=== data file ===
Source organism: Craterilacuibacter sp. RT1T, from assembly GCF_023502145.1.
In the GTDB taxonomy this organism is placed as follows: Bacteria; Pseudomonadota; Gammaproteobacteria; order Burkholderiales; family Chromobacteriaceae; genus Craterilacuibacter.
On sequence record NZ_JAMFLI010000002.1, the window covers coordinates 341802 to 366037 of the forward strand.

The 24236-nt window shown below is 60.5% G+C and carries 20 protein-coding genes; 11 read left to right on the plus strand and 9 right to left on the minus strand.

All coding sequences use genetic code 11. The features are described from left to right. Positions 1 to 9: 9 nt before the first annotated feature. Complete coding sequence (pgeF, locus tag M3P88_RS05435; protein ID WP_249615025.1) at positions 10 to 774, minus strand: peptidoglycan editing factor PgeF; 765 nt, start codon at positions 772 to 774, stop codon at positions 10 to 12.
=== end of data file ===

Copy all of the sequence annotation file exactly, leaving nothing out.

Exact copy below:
Source organism: Craterilacuibacter sp. RT1T, from assembly GCF_023502145.1.
In the GTDB taxonomy this organism is placed as follows: Bacteria; Pseudomonadota; Gammaproteobacteria; order Burkholderiales; family Chromobacteriaceae; genus Craterilacuibacter.
On sequence record NZ_JAMFLI010000002.1, the window covers coordinates 341802 to 366037 of the forward strand.

The 24236-nt window shown below is 60.5% G+C and carries 20 protein-coding genes; 11 read left to right on the plus strand and 9 right to left on the minus strand.

All coding sequences use genetic code 11. The features are described from left to right. Positions 1 to 9: 9 nt before the first annotated feature. Complete coding sequence (pgeF, locus tag M3P88_RS05435; protein ID WP_249615025.1) at positions 10 to 774, minus strand: peptidoglycan editing factor PgeF; 765 nt, start codon at positions 772 to 774, stop codon at positions 10 to 12.